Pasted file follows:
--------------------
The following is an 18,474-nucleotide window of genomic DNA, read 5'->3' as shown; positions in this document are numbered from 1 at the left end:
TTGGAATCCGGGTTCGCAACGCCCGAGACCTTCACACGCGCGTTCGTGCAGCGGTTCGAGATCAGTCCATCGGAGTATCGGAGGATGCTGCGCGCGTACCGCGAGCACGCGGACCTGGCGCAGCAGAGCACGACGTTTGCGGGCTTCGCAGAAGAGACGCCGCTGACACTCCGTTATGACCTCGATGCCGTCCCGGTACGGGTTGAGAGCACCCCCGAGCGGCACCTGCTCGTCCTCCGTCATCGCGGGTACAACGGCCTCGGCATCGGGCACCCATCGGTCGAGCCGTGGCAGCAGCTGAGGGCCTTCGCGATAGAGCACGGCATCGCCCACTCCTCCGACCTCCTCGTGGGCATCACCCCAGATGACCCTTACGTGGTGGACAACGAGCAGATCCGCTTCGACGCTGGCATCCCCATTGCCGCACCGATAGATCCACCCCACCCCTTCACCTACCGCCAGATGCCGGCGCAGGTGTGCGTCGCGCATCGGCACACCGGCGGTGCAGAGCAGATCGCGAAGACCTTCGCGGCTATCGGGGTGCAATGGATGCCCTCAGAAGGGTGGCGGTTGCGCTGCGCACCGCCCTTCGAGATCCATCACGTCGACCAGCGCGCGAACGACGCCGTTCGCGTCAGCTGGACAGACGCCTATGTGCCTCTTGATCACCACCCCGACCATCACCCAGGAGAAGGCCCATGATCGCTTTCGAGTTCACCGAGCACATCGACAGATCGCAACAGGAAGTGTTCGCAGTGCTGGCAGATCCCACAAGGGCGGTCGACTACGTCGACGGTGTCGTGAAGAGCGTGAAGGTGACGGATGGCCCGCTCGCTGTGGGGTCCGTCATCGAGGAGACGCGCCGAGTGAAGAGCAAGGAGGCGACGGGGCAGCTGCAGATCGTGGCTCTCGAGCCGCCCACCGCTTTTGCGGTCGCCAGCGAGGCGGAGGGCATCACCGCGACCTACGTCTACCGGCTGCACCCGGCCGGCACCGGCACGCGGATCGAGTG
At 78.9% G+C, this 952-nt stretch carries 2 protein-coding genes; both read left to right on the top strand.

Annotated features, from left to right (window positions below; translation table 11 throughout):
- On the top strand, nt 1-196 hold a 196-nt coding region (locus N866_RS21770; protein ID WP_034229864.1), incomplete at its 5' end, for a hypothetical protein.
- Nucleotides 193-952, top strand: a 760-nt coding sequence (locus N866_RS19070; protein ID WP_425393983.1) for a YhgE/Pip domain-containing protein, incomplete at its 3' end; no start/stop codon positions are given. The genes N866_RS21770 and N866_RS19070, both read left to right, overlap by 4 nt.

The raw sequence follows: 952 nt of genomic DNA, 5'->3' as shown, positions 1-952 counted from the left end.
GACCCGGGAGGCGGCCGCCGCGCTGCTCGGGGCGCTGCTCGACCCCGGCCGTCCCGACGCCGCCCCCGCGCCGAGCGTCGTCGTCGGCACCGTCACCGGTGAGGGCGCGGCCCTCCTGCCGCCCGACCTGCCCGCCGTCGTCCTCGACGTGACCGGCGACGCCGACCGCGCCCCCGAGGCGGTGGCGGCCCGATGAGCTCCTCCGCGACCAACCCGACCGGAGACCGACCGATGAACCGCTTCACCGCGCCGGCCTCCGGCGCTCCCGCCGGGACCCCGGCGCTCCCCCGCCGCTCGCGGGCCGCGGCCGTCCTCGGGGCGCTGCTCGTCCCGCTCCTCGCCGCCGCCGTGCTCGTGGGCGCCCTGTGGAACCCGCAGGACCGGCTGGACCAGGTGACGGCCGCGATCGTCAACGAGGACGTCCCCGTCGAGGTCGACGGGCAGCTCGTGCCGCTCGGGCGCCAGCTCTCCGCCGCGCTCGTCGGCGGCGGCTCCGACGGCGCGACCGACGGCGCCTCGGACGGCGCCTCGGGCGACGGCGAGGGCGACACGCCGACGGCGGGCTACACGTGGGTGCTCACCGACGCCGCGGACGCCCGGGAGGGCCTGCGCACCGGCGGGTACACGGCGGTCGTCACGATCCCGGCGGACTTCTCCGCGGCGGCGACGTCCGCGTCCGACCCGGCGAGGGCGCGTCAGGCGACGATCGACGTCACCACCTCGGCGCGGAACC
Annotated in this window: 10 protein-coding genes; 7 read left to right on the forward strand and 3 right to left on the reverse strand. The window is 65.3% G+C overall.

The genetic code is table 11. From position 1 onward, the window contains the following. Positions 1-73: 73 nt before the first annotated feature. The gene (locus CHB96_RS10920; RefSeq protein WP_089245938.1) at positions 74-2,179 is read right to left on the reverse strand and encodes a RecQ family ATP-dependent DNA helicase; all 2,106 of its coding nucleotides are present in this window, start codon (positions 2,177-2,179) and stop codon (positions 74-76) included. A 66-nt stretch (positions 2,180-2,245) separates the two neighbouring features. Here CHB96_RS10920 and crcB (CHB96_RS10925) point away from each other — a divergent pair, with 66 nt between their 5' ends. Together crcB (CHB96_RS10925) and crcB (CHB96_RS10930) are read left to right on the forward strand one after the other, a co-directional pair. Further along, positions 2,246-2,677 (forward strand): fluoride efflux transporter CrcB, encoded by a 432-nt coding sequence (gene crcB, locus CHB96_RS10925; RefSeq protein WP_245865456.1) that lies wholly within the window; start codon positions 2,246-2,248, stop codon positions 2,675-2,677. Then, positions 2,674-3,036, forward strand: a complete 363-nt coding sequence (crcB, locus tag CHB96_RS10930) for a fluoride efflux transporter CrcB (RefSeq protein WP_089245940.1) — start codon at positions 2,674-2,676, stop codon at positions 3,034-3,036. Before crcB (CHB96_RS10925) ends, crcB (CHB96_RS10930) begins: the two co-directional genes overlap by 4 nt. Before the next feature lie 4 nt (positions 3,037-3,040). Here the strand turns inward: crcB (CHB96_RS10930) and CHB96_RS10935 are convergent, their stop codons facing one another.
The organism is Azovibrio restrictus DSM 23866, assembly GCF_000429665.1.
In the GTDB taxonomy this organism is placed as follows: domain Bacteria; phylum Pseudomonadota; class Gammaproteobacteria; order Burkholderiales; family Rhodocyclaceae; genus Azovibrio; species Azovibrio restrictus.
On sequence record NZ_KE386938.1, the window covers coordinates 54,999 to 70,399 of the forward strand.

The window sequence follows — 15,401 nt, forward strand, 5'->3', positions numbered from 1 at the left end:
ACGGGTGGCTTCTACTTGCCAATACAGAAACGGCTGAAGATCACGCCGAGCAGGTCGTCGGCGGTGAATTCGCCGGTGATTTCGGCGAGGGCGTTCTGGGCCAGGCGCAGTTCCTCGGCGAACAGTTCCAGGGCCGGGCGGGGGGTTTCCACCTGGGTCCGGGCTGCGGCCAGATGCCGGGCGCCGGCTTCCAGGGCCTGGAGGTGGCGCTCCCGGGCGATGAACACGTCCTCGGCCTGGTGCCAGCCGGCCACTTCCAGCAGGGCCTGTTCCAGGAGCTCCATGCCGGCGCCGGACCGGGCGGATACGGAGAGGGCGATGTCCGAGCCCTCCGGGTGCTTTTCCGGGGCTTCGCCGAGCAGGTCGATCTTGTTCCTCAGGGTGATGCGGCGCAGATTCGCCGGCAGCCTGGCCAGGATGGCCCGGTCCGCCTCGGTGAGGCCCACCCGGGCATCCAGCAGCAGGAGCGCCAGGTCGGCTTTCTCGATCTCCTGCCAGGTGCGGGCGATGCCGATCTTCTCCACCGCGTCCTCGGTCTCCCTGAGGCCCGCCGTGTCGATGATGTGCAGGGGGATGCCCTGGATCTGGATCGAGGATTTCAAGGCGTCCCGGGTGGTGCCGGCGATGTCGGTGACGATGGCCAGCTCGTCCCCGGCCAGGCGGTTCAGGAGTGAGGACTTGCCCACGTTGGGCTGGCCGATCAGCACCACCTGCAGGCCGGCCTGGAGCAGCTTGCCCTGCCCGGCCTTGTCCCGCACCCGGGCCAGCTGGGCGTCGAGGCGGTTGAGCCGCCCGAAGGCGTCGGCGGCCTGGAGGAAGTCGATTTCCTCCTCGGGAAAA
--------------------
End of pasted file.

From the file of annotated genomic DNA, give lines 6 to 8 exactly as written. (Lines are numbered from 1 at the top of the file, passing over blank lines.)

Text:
- Nucleotides 193-952, top strand: a 760-nt coding sequence (locus N866_RS19070; protein ID WP_425393983.1) for a YhgE/Pip domain-containing protein, incomplete at its 3' end; no start/stop codon positions are given. The genes N866_RS21770 and N866_RS19070, both read left to right, overlap by 4 nt.

The raw sequence follows: 952 nt of genomic DNA, 5'->3' as shown, positions 1-952 counted from the left end.
GACCCGGGAGGCGGCCGCCGCGCTGCTCGGGGCGCTGCTCGACCCCGGCCGTCCCGACGCCGCCCCCGCGCCGAGCGTCGTCGTCGGCACCGTCACCGGTGAGGGCGCGGCCCTCCTGCCGCCCGACCTGCCCGCCGTCGTCCTCGACGTGACCGGCGACGCCGACCGCGCCCCCGAGGCGGTGGCGGCCCGATGAGCTCCTCCGCGACCAACCCGACCGGAGACCGACCGATGAACCGCTTCACCGCGCCGGCCTCCGGCGCTCCCGCCGGGACCCCGGCGCTCCCCCGCCGCTCGCGGGCCGCGGCCGTCCTCGGGGCGCTGCTCGTCCCGCTCCTCGCCGCCGCCGTGCTCGTGGGCGCCCTGTGGAACCCGCAGGACCGGCTGGACCAGGTGACGGCCGCGATCGTCAACGAGGACGTCCCCGTCGAGGTCGACGGGCAGCTCGTGCCGCTCGGGCGCCAGCTCTCCGCCGCGCTCGTCGGCGGCGGCTCCGACGGCGCGACCGACGGCGCCTCGGACGGCGCCTCGGGCGACGGCGAGGGCGACACGCCGACGGCGGGCTACACGTGGGTGCTCACCGACGCCGCGGACGCCCGGGAGGGCCTGCGCACCGGCGGGTACACGGCGGTCGTCACGATCCCGGCGGACTTCTCCGCGGCGGCGACGTCCGCGTCCGACCCGGCGAGGGCGCGTCAGGCGACGATCGACGTCACCACCTCGGCGCGGAACC